Vocalist Anthony Kiedis wrote the song's most prevalent lyrical refrain in response to an experience he shared with former girlfriend Nina Hagen regarding altruistic behavior and the value of selflessness. performances shortly thereafter, but when the side project disbanded Frusciante and Flea believed the track would be appropriate for the Chili Peppers' upcoming record."Give It Away" went on to achieve international fame, reaching number one on the Billboard Modern Rock Tracks in late 1991, giving the band their first ever number one single. Vocalist Anthony Kiedis agreed, and upon hearing the rest of the Chili Peppers play the song he began chanting "give it away, give it away, give it away now".John's philosophy was that he would only play a solo twice.He'd play it once, and if he didn't like it or we didn't like it, he'd play it again—completely different.For "Give It Away", along with the rest of the album, Rubin sought to achieve a sense of atmosphere that was similar to 60s records that were made without commercialism or viability in mind and to downplay on "big" sounds: "What you hear is what you get—there's not a lot of trickery.
Since its release, "Give It Away" has gone on to receive numerous accolades, including a Grammy Award for the Best Hard Rock Performance With Vocals in 1992. Flea and Frusciante were unable to come to an agreement on guitar or bass progressions, but separately crafted part of the song.
Hagen was several years Kiedis' senior and became a role-model during his drug addiction to heroin: "she realized how young and inexperienced I was then, so she was always passing on gems to me, not in a preachy way, just by seizing on opportunities." Upon expressing this, Hagen immediately told him to keep it.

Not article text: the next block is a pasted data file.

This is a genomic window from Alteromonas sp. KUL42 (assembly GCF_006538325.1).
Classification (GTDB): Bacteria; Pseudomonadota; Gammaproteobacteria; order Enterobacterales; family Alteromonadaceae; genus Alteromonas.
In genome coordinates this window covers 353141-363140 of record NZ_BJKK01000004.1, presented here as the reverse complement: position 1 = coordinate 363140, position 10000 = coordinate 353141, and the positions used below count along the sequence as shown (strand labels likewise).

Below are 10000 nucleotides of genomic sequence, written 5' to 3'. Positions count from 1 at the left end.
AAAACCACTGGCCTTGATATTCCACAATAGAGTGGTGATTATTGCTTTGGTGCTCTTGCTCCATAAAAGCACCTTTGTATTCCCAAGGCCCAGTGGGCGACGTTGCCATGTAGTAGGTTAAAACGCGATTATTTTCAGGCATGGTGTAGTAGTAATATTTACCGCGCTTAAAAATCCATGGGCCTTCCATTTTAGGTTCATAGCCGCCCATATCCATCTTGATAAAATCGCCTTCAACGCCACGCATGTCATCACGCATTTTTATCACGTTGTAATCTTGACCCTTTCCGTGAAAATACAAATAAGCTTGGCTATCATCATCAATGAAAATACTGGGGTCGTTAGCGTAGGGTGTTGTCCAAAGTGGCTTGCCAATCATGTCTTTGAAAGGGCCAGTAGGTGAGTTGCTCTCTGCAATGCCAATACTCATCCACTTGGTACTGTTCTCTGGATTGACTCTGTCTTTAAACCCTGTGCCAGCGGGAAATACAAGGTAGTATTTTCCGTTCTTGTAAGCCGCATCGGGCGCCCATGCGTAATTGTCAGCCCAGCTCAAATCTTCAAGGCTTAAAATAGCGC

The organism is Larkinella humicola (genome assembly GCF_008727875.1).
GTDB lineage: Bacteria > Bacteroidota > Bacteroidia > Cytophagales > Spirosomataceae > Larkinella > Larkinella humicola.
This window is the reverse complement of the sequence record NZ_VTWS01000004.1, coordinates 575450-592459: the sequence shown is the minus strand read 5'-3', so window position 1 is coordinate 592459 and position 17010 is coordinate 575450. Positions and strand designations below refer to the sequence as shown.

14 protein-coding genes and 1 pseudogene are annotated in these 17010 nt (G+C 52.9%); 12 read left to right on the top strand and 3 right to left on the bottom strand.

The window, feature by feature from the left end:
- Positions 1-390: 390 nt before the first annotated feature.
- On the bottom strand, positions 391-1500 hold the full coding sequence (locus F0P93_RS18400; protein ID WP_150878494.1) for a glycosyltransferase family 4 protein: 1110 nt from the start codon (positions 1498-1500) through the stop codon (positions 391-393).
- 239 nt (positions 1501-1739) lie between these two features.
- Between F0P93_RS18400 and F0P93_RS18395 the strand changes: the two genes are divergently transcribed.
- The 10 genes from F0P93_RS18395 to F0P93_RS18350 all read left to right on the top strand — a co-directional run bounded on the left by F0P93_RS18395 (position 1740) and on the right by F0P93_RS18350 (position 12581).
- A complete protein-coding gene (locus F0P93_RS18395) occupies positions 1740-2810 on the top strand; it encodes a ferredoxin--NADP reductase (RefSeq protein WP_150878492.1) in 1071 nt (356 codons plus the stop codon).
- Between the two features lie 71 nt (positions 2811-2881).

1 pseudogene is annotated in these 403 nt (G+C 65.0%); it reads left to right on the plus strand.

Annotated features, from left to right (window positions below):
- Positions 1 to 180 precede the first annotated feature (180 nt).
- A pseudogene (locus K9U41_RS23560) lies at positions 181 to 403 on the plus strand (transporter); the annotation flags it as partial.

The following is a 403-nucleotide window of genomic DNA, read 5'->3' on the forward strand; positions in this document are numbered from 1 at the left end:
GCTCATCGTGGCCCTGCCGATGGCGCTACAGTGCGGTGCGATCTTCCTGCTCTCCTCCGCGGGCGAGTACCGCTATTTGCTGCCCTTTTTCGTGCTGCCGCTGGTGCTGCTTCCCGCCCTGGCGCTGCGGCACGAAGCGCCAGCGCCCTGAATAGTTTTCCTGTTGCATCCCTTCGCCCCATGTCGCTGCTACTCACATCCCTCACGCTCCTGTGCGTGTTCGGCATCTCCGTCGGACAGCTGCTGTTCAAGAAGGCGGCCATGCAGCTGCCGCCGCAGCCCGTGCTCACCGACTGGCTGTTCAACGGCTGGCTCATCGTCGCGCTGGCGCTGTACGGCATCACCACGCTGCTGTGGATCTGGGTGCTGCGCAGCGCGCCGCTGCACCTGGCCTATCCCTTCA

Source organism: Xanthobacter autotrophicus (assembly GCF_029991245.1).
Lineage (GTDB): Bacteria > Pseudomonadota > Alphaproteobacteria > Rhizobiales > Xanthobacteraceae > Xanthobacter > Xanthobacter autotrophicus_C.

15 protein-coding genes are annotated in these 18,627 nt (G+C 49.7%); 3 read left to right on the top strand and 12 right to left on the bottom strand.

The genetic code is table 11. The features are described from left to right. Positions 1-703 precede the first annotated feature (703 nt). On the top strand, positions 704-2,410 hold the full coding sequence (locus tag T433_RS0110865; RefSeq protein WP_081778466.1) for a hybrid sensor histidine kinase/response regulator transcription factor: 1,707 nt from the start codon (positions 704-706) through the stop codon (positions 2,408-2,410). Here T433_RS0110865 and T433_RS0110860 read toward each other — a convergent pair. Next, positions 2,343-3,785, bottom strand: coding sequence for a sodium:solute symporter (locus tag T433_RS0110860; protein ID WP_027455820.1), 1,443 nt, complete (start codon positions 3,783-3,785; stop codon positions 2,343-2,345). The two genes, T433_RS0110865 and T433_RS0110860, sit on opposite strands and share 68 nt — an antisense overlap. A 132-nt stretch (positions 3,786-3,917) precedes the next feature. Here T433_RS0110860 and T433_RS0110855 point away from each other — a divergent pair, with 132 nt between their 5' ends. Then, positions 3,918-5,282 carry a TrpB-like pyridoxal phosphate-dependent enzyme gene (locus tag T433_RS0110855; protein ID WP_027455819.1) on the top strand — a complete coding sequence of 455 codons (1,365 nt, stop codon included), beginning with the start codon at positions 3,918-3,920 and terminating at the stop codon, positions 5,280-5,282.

Her reasoning behind this selflessness was due to an attempt to constantly make her life more enjoyable, and explained to Kiedis that "if you have a closet full of clothes and you try to keep them all, your life will get very small.
But I don't think those things matter." The song follows a traditional verse-chorus-verse structure; when Kiedis begins singing, Frusciante jumps into a funk-oriented riff that is repeated throughout the verse while Flea plays a complex bass-line that makes use of virtually the entire fretboard.
During the chorus, Kiedis sings "Give it away, give it away, give it away now" repeatedly over a more rapid guitar riff before Frusciante provides, according to Steve Huey of Allmusic, a "sudden contrast to Kiedis' hyperactivity in the form of a languid solo pre-recorded and dubbed backwards over the rhythm track." The solo was recorded in one take because Frusciante had developed a preference towards speedy execution and a raw feeling; according to Flea, "We did very little fix-up stuff.